It was the perfect way to celebrate the great man’s enlightenment.

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According to Japanese Zen, tomorrow is Buddha’s Enlightenment Day, marking that early a.m. when Shakyamuni Buddha, seeing the morning star, fully awakened. Usually we mark this day with a lot of meditation, sitting even through the night.

Recently, however, I’m been mulling over Bible museums and parks that replicate everything from the Garden of Eden to Noah’s Ark and beyond, with enactments of a naked Eve eating an apple every day at 10 while Cain kills Abel at 4, and I had an idea: Why not a Buddha’s Enlightenment theme park?

Okay, sit with the idea, but only to let it carry you away.

First, we replicate the palace in which he was born and grew up, with lots of pretty damsels and perpetually-smiling servants.

Then we offer a guided tour, preferably on chariots, of dark and dangerous alleyways populated by folks who’re sick, old, or dying (preferably all three), easy to design since all we have to do is replicate the streets of any modern city. This part, of course, will be optional since not everybody wants to go this route.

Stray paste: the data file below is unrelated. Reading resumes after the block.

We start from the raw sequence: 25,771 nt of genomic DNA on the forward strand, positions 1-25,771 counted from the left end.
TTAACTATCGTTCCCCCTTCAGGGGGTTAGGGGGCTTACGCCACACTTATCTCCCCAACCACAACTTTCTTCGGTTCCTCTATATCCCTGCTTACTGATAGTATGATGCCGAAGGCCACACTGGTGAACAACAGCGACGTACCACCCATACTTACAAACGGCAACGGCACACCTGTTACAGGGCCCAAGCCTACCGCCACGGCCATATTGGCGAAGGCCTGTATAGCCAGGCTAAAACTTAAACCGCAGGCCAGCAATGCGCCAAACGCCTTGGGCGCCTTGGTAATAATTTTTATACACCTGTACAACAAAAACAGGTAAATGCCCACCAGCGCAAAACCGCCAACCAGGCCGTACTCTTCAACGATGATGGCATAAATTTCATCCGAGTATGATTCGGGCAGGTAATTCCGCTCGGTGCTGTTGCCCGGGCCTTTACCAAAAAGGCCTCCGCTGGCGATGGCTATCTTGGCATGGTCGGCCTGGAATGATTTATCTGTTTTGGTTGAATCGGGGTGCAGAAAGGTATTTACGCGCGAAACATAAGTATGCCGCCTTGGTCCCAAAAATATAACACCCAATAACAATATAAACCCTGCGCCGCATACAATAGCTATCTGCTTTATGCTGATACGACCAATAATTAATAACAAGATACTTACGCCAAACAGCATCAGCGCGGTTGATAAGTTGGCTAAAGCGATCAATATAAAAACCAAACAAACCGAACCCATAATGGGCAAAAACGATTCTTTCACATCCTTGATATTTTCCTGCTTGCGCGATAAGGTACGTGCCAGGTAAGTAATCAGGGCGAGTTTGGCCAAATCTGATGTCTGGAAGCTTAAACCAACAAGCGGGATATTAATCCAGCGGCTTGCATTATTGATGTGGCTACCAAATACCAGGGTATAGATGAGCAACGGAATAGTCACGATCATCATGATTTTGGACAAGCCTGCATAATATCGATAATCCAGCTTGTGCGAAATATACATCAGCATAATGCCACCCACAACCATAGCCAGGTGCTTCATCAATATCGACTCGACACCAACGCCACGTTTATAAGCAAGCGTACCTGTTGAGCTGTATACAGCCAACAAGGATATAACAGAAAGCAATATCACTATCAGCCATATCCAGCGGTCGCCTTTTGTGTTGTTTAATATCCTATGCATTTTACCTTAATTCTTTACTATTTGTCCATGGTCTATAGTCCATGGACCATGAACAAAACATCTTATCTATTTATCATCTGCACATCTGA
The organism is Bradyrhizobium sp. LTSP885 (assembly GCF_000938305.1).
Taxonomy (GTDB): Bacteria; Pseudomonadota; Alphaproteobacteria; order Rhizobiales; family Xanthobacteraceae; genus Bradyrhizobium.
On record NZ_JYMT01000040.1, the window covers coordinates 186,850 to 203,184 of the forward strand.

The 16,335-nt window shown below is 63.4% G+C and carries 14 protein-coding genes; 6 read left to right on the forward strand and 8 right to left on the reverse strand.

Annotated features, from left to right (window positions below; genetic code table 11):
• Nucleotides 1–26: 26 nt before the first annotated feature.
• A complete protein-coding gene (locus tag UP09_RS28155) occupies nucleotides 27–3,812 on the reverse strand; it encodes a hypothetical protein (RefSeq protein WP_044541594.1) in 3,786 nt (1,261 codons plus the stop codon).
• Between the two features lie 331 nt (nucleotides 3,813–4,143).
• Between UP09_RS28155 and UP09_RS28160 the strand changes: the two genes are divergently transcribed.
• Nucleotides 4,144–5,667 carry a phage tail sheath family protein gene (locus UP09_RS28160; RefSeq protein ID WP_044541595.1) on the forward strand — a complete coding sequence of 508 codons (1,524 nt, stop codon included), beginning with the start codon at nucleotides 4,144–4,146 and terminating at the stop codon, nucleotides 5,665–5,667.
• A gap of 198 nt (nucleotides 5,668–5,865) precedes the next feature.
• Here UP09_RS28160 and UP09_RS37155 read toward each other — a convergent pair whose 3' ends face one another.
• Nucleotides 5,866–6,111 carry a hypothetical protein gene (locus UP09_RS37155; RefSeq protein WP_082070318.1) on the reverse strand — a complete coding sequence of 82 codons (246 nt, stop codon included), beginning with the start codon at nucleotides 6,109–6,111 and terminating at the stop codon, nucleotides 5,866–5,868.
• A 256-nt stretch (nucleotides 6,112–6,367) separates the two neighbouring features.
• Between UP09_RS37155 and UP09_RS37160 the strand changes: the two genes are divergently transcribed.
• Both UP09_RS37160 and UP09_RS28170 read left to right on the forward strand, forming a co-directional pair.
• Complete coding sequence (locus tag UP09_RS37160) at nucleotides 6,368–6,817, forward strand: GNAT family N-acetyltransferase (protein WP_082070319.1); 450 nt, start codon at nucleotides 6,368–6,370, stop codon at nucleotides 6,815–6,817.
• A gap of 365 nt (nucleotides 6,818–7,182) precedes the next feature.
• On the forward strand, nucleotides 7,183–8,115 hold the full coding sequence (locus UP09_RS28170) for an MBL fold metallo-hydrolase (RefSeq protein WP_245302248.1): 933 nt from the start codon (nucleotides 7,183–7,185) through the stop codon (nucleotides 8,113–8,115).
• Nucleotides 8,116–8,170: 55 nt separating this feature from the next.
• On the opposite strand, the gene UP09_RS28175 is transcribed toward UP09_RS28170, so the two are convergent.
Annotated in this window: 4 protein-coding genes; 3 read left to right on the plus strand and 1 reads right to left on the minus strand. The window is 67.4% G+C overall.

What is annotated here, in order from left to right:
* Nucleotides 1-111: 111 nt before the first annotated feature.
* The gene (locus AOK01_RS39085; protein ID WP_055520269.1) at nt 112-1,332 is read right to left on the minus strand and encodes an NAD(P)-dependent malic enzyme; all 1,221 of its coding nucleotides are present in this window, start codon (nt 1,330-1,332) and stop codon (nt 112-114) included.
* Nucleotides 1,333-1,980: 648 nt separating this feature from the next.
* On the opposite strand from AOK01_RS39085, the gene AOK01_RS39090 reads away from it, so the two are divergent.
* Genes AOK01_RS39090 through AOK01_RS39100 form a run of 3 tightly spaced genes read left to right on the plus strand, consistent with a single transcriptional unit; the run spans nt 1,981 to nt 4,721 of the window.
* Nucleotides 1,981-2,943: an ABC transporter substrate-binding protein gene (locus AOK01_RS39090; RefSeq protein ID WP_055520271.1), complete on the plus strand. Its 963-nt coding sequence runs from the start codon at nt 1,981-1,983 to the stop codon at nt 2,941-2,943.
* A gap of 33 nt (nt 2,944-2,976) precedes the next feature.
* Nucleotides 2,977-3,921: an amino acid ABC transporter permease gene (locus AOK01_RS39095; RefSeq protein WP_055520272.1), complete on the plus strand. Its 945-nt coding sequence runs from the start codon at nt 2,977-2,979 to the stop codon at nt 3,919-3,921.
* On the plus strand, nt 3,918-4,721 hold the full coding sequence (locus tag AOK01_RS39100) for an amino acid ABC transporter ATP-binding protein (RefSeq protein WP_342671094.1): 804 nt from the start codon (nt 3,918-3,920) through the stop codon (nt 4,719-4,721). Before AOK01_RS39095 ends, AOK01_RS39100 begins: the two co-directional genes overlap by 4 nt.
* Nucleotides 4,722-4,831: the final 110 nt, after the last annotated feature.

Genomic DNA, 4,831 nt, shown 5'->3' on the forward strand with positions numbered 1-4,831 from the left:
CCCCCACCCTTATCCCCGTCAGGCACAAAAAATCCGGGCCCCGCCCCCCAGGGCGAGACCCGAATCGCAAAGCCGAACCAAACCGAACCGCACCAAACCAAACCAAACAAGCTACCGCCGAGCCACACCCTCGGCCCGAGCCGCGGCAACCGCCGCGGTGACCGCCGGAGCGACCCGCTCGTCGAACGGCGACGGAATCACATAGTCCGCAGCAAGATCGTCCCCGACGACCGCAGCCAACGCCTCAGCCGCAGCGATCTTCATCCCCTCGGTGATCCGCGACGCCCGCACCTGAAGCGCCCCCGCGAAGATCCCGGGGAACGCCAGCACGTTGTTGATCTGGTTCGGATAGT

Then we’ll invite the more progressive ones among us to take off our made-in-China clothes and burn them in a big bonfire; tossing our families in the fire optional, as are toasted marshmallows.

We will then do a pilgrimage to various teachers staffing the park but make sure not to call it dharma shopping. We’ll call it the Ascetic’s Tour, charge for organic cotton rags made by Patagonia but include a diet plan for free.

And then: Bodh Gaya. Imagine an immense hall filled with trees with Bodhi leaves constantly raining down so that you could gather them as gifts for the folks back home.

Each tree will come with its own seating: Economy will be nothing; Business Class will offer a chaise lounge, and First will provide a bed with full bath. Snack, of course, is rice pudding, dairy or vegan.

After you sit down there will be 1 minute of silence, followed by shows of attachments of all kinds: Economy will see historical scenes of the Holocaust and secret footage taken from operating slaughterhouses, Business will see the Kardashian sisters and their husbands, while First will feast on Playgirls and Playboys of the month. All shows to be followed by Sound and Light when morning star appears.

Voila!, as Stanley would say.